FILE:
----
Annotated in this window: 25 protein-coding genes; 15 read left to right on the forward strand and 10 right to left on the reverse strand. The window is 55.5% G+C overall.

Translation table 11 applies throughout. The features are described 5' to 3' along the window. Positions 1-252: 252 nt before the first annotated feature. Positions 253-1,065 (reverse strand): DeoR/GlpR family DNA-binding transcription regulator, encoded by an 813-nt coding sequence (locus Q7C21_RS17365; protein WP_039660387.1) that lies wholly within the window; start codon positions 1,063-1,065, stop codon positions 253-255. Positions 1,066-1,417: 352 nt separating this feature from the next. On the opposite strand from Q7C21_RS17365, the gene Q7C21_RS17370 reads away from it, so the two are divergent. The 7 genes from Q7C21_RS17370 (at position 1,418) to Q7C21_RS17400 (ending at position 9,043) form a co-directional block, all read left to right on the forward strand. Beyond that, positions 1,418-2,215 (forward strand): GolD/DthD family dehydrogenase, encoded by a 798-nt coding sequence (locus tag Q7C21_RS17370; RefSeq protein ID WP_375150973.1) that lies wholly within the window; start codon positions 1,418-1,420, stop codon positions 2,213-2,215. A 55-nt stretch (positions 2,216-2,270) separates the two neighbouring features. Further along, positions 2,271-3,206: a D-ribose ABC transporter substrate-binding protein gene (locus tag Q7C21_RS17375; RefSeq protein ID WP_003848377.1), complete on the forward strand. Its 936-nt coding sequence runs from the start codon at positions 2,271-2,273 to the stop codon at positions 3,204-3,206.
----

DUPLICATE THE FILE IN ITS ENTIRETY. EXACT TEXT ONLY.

Annotated in this window: 25 protein-coding genes; 15 read left to right on the forward strand and 10 right to left on the reverse strand. The window is 55.5% G+C overall.

Translation table 11 applies throughout. The features are described 5' to 3' along the window. Positions 1-252: 252 nt before the first annotated feature. Positions 253-1,065 (reverse strand): DeoR/GlpR family DNA-binding transcription regulator, encoded by an 813-nt coding sequence (locus Q7C21_RS17365; protein WP_039660387.1) that lies wholly within the window; start codon positions 1,063-1,065, stop codon positions 253-255. Positions 1,066-1,417: 352 nt separating this feature from the next. On the opposite strand from Q7C21_RS17365, the gene Q7C21_RS17370 reads away from it, so the two are divergent. The 7 genes from Q7C21_RS17370 (at position 1,418) to Q7C21_RS17400 (ending at position 9,043) form a co-directional block, all read left to right on the forward strand. Beyond that, positions 1,418-2,215 (forward strand): GolD/DthD family dehydrogenase, encoded by a 798-nt coding sequence (locus tag Q7C21_RS17370; RefSeq protein ID WP_375150973.1) that lies wholly within the window; start codon positions 1,418-1,420, stop codon positions 2,213-2,215. A 55-nt stretch (positions 2,216-2,270) separates the two neighbouring features. Further along, positions 2,271-3,206: a D-ribose ABC transporter substrate-binding protein gene (locus tag Q7C21_RS17375; RefSeq protein ID WP_003848377.1), complete on the forward strand. Its 936-nt coding sequence runs from the start codon at positions 2,271-2,273 to the stop codon at positions 3,204-3,206.